The most enduring image of the first 3 months of the war to a military strategist was the miles long stalled Russian armored column north of Kiev. While the Ukrainians can take some credit for understanding the importance of logistics and that a mobile/flexible defense strategy of attacking the supply lines was a better option than trying to slug it out directly with Russian armored columns, the Russian drive on Kiev was largely stopped by inept logistical planning and the inability to improvise a logistical solution under fire.

Ironically, this Russian failure exposed a major Ukrainian weakness; namely lack of a competent air force. The fact that an armored column could be stalled for days like that and still exist to be able to retreat back into Belarus is a testament to the lack of Ukrainian air power. Even a semi-effective air force could have essentially destroyed that column as an effective fighting force. Had Russia been facing the United States Air Force, that column would have been destroyed in place and ceased to exist. We don’t really have to wonder what that would have looked like. The famous “Highway of Death” outside of Kuwait City in 1991 shows what happens when a stalled column comes up against a competent air force.

It should also be noted that as poorly as the they performed here, the Russians should be given some credit for recognizing very early that running 4 or 5 different lines of advance into Ukraine is beyond their capabilities, withdrawing these forces back into Russia, and moving them to another axis of advance. Often in war, one sees leadership that is unwilling to admit that it made a mistake and continues to press on in hope that somehow things will turn around for the better. Usually, it doesn’t, and the army pays a high price in blood for leadership’s unwillingness to admit that they made a mistake.


Currently, the Russians appear to be managing their logistical weaknesses by moving forward slowly and preceding it with artillery. This strategy pretty much precludes a lightening armored advance that can quickly take large swaths of territory. A breakthrough of Ukrainian lines would be difficult to exploit logistically and would also expose Russian forces to the same sorts of tactics that hampered them during the first month of the war, leading to shortages of food, fuel, and ammunition at the front of the advance column and the loss of more military equipment.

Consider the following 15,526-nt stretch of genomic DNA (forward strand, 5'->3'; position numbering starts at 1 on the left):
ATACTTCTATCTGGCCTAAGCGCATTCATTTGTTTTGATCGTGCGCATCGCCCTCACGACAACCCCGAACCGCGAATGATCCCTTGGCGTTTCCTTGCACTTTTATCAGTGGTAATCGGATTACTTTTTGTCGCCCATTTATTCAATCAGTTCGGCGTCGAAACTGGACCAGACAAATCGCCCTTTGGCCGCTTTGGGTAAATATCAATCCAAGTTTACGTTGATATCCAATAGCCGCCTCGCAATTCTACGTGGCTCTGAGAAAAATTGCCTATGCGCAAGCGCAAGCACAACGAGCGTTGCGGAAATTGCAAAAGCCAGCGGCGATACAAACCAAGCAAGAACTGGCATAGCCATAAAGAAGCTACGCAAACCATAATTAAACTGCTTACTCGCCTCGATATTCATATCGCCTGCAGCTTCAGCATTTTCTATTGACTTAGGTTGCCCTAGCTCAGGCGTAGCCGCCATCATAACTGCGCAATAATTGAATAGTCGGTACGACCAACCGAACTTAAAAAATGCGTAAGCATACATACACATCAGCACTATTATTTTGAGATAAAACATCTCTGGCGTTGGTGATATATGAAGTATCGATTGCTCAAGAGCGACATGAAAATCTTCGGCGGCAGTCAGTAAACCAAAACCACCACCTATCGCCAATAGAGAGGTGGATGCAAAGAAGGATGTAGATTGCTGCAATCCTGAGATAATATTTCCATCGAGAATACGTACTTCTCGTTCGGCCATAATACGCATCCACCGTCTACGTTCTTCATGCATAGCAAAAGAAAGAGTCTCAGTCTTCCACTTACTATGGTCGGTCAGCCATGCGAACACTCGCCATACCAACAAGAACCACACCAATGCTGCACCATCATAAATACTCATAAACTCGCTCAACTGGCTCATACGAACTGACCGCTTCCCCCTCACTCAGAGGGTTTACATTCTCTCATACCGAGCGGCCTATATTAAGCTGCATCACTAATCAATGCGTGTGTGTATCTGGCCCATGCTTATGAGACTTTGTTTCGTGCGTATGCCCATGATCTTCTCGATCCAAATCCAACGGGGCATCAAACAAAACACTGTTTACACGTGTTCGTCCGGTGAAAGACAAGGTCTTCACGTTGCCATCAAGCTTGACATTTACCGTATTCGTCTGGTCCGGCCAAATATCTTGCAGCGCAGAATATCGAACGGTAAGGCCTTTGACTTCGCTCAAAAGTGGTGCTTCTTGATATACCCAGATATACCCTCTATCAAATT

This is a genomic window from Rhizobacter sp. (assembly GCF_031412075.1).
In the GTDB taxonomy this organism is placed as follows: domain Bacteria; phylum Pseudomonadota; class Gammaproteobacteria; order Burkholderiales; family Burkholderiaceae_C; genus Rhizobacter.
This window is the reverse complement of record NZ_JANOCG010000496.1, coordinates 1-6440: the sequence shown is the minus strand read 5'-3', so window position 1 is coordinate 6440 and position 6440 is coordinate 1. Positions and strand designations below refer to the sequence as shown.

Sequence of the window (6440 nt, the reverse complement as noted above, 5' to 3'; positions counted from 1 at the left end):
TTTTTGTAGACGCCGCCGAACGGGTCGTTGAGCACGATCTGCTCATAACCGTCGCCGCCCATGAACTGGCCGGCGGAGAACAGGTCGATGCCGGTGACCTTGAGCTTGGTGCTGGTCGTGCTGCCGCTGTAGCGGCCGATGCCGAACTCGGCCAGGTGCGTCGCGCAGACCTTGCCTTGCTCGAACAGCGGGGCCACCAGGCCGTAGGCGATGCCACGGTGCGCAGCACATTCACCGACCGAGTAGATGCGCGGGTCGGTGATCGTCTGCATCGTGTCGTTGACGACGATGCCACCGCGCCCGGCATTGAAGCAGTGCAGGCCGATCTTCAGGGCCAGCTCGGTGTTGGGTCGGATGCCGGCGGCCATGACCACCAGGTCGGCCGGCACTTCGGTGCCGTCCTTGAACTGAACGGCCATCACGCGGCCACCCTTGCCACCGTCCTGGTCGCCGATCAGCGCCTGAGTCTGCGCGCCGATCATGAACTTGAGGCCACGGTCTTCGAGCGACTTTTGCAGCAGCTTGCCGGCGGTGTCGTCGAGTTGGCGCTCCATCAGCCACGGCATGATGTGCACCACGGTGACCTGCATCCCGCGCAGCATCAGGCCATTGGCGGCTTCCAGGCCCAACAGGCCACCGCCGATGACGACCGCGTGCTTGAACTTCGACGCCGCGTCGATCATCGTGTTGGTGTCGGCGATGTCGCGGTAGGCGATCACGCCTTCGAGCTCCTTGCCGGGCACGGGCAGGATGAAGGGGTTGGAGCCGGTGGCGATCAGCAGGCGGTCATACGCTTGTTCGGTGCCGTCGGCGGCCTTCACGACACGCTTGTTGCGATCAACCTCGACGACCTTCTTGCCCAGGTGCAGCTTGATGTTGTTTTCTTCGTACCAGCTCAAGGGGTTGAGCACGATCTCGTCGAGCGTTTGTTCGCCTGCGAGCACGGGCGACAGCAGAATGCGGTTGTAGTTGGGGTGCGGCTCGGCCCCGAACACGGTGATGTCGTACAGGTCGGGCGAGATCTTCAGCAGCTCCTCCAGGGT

In short, the Russians have recognized a weakness and have moved to correct it to the extent that they can. While Russia may continue to move slowly, expect to see fewer massive logistical failures as Russian planners will probably design less ambitious military operations that will fit with the lower level of logistical capability that currently exists within the Russian military.


3.) Russia, and everyone else, overestimated its abilities.


Russia’s failure to achieve its original goals has been on display for the world. At the time of the invasion commenced, there seemed to be little doubt in the West that Russia would have Ukraine finished off in a couple of weeks. While it’s understandable that people reporting up to Putin would tell him what he wanted to hear and thereby give him a grossly inflated and unrealistic picture of what the Russian armed forces could accomplish, it’s not clear why western intelligence services didn’t have a more realistic grasp on things, given that they had obviously penetrated the Russian armed forces at a level significant enough to understand what was about to happen.


The impacts of this over-optimism (in Putin’s case) and over-pessimism (in the West’s case) are huge. In the case of Putin, had he known that his army might perform so poorly, he likely would have maybe left the door open for some negotiated settlement involving Eastern Ukraine without war. Instead, he deliberately put himself in a diplomatic position where he couldn’t back down, in that he put demands to the West that he knew that they could never accept. The West, by overestimating him, refused to send Ukraine the weapons that they are now at least promising to send, because they assumed that these weapons would just fall into Russian hands when the inevitable collapse came. A better armed Ukraine and a more realistic assessment of Russian capabilities might have prevented the war. But we will never know.